Sure, it’s both, because it depends on the piece of writing. Some things are written to be read aloud or acted out. Some are written for quiet contemplation – to be internalized. With some literature or drama, it’s valuable and beneficial to do both. You get something different from Shakespeare when you see it on stage as opposed to when you read it. I had a professor who insisted that seeing Shakespeare was the only way to really understand Shakespeare. I wholeheartedly disagree. I think combining the two experiences gives you the big picture. Heck, throw a little literary criticism in there and you’re a well-rounded scholar.
And I would like to add that author intent, in the end, doesn’t always win. Sometimes it does. Authors can try really hard to write as clearly as possible so readers garner their intent. Shakespeare was probably all, “Guys, I am writing a play. Can you please not argue about the literary meaning behind my works in the OED for centuries?” But people will always bring their own bias and their own experiences to a piece of writing. You can’t stop them. Don’t even try, man.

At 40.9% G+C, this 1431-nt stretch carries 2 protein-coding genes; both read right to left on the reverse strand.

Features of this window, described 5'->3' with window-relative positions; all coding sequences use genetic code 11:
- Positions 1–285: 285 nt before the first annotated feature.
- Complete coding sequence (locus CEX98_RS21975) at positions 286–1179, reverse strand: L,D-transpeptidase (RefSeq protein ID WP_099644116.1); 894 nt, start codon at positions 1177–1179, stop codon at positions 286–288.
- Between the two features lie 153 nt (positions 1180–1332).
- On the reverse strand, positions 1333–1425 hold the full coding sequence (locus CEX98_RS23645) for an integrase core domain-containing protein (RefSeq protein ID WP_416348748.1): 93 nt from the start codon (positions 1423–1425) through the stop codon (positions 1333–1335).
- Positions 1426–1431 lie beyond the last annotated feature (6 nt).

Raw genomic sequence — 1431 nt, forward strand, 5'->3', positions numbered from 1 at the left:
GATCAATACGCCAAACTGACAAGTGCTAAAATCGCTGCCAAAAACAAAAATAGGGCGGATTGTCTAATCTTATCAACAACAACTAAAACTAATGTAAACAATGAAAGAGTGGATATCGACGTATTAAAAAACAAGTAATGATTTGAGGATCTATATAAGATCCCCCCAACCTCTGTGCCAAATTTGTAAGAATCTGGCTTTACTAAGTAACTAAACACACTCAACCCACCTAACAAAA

Now I’m going to very inadequately recite for you a paraphrase of a paraphrase. My friend Mitch once told me that Nietzsche said when we write things down, we lose the heart of them (possible reference: definitely not Thus Spoke Zarathustra). I’ve always thought that maybe there’s something to that. Writing, one could argue, is not spontaneous. With writing we can sit back and modify our thoughts. Do we end up saying what we truly mean to say, or do we ‘lose the heart of it’? Annie Dillard says in The Writing Life, “You are wrong if you think that you can in any way take the vision and tame it to the page. The page is jealous and tyrannical; the page is made of time and matter; the page always wins. The vision is not so much destroyed, exactly, as it is, by the time you have finished, forgotten. It has been replaced by this changeling, this bastard, this opaque lightless chunky ruinous work.”